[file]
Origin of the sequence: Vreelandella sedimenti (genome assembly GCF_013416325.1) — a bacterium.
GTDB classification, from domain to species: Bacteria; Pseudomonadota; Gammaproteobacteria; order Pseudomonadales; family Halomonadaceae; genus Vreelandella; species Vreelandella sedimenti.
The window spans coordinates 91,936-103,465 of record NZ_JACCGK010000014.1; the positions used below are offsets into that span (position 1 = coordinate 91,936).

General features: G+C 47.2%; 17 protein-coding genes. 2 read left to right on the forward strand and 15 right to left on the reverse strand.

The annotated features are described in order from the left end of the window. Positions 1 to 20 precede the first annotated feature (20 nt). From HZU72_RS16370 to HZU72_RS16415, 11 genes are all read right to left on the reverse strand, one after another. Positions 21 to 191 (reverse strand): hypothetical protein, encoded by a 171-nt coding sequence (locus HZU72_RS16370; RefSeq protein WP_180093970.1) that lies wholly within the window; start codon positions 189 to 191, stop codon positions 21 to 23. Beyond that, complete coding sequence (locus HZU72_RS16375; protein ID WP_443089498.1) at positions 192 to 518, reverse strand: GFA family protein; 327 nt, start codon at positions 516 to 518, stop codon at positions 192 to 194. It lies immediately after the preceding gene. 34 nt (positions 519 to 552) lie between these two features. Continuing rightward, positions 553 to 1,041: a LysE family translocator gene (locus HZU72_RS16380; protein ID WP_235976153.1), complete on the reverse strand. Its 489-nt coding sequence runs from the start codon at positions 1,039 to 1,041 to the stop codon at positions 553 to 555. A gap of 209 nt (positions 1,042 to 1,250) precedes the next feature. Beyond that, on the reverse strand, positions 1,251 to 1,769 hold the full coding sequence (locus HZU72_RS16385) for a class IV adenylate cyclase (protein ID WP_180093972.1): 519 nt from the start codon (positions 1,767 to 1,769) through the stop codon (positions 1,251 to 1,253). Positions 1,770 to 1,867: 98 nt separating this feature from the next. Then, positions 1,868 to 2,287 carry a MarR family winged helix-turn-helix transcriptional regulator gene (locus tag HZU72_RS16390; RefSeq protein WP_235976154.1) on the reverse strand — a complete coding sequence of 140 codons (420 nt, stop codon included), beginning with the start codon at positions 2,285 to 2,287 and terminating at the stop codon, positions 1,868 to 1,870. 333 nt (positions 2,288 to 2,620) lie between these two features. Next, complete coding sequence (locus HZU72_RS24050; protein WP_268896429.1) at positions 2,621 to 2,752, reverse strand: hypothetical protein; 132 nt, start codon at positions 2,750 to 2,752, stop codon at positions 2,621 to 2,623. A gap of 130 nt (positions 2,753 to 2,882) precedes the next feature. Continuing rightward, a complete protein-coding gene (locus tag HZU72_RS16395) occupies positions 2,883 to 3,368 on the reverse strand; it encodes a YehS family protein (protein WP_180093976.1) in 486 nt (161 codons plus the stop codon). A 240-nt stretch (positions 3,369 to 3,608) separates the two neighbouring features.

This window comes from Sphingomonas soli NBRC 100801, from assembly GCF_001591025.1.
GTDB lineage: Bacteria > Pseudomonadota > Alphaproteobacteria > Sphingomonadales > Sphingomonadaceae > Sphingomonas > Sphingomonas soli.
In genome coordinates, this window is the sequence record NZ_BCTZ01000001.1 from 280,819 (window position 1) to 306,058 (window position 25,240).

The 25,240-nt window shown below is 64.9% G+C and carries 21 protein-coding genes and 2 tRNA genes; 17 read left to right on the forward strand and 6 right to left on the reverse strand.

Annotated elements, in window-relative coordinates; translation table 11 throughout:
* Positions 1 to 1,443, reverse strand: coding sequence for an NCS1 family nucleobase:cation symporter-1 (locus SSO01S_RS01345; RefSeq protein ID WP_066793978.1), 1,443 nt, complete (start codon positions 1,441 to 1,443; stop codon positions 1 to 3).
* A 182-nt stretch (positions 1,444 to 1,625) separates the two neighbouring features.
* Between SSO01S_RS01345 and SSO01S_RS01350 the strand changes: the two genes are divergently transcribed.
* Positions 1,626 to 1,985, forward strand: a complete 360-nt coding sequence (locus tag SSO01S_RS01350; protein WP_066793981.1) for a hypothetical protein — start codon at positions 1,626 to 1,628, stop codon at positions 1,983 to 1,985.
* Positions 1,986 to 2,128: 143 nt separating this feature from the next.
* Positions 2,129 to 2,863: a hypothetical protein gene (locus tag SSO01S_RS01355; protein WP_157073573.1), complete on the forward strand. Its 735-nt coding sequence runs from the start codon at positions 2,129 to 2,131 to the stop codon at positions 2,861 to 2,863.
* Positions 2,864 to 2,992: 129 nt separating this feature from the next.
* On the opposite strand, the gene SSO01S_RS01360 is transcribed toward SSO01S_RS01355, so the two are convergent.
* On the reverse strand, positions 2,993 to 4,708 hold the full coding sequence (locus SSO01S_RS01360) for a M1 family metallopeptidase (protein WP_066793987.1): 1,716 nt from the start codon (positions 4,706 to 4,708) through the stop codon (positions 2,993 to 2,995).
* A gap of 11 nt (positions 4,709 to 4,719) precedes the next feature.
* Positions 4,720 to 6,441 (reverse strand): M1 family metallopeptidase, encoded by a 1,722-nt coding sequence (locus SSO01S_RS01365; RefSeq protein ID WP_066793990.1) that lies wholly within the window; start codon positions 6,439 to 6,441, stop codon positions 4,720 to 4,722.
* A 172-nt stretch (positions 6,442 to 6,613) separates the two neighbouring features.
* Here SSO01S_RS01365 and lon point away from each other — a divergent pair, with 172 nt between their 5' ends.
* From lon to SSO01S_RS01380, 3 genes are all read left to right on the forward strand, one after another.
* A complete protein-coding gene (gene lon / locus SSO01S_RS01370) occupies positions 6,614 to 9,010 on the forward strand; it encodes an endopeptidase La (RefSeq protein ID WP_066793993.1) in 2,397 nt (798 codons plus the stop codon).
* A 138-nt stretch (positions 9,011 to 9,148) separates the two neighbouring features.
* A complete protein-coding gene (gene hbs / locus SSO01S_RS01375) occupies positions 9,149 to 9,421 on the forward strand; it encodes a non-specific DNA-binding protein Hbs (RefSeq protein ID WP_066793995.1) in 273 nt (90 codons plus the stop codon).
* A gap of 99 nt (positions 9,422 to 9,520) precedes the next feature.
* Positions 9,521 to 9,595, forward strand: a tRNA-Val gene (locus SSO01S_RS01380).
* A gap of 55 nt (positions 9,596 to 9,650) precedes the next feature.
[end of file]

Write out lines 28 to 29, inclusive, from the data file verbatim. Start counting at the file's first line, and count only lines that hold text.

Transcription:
* A gap of 99 nt (positions 9,422 to 9,520) precedes the next feature.
* Positions 9,521 to 9,595, forward strand: a tRNA-Val gene (locus SSO01S_RS01380).